A proposed seismic survey for oil on the Brahmaputra river has Assam's citizens worried. A third of the population is dependent on the river for their livelihood--agriculture and fishing. Environmental activists also fear for the endangered river dolphins, as seismic survey explorations have shown to negatively impact cetaceans.
There have been severe protests in Assam on the seismic survey where police have used teargas to contain protesters. Environmental organisations such as Aaranyak, student bodies and United Liberation Front of Asom (ulfa) are also against the survey. Most protesters say proper environment impact assessment (eia) has not taken place.
The Guwahati High Court has been petitioned thrice against the survey. Two of the public interest petitions have been admitted.Pankaj Dutta, who filed one of them, says Oil India Limited (oil) tried to mislead the public by not conducting a hearing before calling for the tender.
A no-objection certificate was issued on February 2, 2000, by L N Bora, chairperson, Assam Pollution Control Board (apcb), without the mandatory eia or public hearing. The public learnt of the survey in 2005 when oil called for a global tender to survey the riverbed for oil. Protests erupted statewide.
After the issue came out in the open, J L Dutta, the present chairperson of apcb, issued a notice to oil , on July 10, 2006, directing them to conduct an eia and a public hearing. A public hearing was conducted at Dibrugarh on October 30, 2006, attended by various organisations and leading citizens of Assam. It was agreed upon that if biodiversity was threatened, oil would immediately stop the survey. On December 20, 2006, after months of protests, oil officials negotiated with representatives from protesting organisations. They asked oil to do another transparent eia. They also demanded that the eia team should assess the effect on the other aquatic life and on the possibility of floods.
Within the proposed seismic survey site (from the Assam-Arunachal Pradesh border to Nimatighat, in Jorhat district, the proposed area that will be surveyed is a 278-km stretch) 51 dolphins comprising 33 adults, 8 sub-adults and 10 calves and an encounter rate of 0.18 individual per km were recorded in 2005.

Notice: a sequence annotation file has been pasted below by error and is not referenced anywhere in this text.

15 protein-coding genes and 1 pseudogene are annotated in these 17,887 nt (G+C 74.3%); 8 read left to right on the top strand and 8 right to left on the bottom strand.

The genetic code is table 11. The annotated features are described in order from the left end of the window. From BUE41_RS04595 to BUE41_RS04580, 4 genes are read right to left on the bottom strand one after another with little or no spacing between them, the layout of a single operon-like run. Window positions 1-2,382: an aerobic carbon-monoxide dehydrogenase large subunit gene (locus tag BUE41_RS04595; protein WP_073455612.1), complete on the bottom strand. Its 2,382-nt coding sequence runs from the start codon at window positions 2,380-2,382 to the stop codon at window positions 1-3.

Based on this data, the proposed survey may impact 25.8 per cent of the dolphins in the Brahmaputra mainstream, where altogether 23 dolphin sub-groups are present. In the same stretch, wwf-India recorded 69 dolphins in 2002 and 73 dolphins in 1993. Besides, more than 55 per cent of Assam's population depends on the river for agriculture and another 5 per cent for fishing.
oil has said that it cannot guarantee 'zero ecological damage'. Though experts working for oil claim that they have new and safe techniques, they can't get around the fact that Brahmaputra is in a highly earthquake-prone zone.
D K Barman of the directorate of geology and mining says air gun and compressed air will be used for the survey and the vibrations caused will be less than 1.5 in the Richter scale, so there will be negligible effect on dolphins."Between 1897 and 1993 more than 1,200 earthquakes have occurred in Assam which had measured more than 4 in the Richter scale, so 1.5 in the scale will not cause any damage," he says.
Sandeep Behera of wwf's freshwater division, who attended the public hearing, says the river dolphin is at the top of the aquatic food chain, so endangering it could have a dramatic change in the aquatic ecosystem of the Brahmaputra. "As far as I know there is no technology available which can minimise the impacts. The impacts will change the distribution of the species," he says.
And although oil has launched a campaign to convince people that there is no threat to the river, the public remains unconvinced by and large.
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